The past was a blast
Presented by The Straits Times and The National Museum of Singapore, We: Defining Stories charts the history of Singapore through the eyes of photographers from The Straits Times. Today, we look at how Singaporeans had fun in days long gone.
The glass and chrome today are cold reminders of a place that once had a sizzling nightlife.
Bugis Street then was a magnet for expatriates, tourists and locals as it had great food, cheap drinks and was a hotbed for transvestites as this photo taken by Mr Tan Suan Ann, 70, illustrates.
The former Straits Times photographer took this in October 1985. This and other photographs provide a nostalgic slice of a Singapore with very different ideas of what constitutes fun.
Mr Tan told The New Paper: "There were a lot of European and British expatriates there who were being served by the transvestites at Bugis Street.
"The transvestites would socialise with their prospective clients and take part in photo sessions for a fee. But that was not all some of them they did.
"It was a popular place and sometimes the transvestites would get the clients drunk and rob them in the toilet."
The street was very well known back in the day, and even people who lived in Britain knew about it, said Mr Tan.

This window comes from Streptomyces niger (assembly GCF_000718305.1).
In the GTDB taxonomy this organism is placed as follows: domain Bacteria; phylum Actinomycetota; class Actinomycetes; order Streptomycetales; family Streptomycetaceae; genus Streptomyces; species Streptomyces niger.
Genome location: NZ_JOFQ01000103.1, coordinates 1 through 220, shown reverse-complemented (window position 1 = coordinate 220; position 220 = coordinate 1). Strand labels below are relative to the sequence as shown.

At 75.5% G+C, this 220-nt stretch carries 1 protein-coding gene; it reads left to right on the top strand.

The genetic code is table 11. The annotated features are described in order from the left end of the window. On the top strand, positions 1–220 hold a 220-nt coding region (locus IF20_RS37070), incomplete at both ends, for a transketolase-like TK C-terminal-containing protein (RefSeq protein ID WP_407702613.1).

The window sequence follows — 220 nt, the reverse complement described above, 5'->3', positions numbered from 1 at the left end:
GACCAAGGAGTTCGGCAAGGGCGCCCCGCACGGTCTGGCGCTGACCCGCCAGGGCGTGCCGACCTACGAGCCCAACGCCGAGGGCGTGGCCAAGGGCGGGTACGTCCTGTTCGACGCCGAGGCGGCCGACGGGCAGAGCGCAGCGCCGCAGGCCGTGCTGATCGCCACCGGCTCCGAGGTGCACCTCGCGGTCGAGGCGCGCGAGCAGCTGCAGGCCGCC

FOOD AND DRINKS
Bugis Street was also well known for its hawker fare, and many locals would go there for dinner and drinks.
Mr Tan fondly remembers some of the specialities sold there.
"The hawkers made very good food, such as Hainanese satay, made of chicken or pork.
"It was so much better than the satay nowadays, and was extremely affordable at five cents a stick", he said.
He also recalled a few other iconic Singaporean dishes, such as char kway teow, being sold there.
Mr Tan remembers the occasional brawls that took place, although usually nothing serious came of them.
The original Bugis Street was demolished to make way for an MRT station soon after Mr Tan took the photo.
Now, the area is full of modern shopping malls. But there are some things you can't experience when enclosed in a cool air-conditioned building, like the heat of excitement in an open-air hotspot.
The hawkers made very good food, such as Hainanese satay, made of chicken or pork. It was so much better than the satay nowadays, and was extremely affordable at five cents a stick.
- Former Straits Times photographer Tan Suan Ann, 70
WHEN Till August 31
WHERE Exhibition Gallery 1 of the National Museum of Singapore
OPENING HOURS 10am to 6pm daily
SECTIONS The exhibition is divided into six sections: Merdeka (freedom in Malay), Home, Challenges, Heroes, So Singaporean and Our Stories. Entry is free.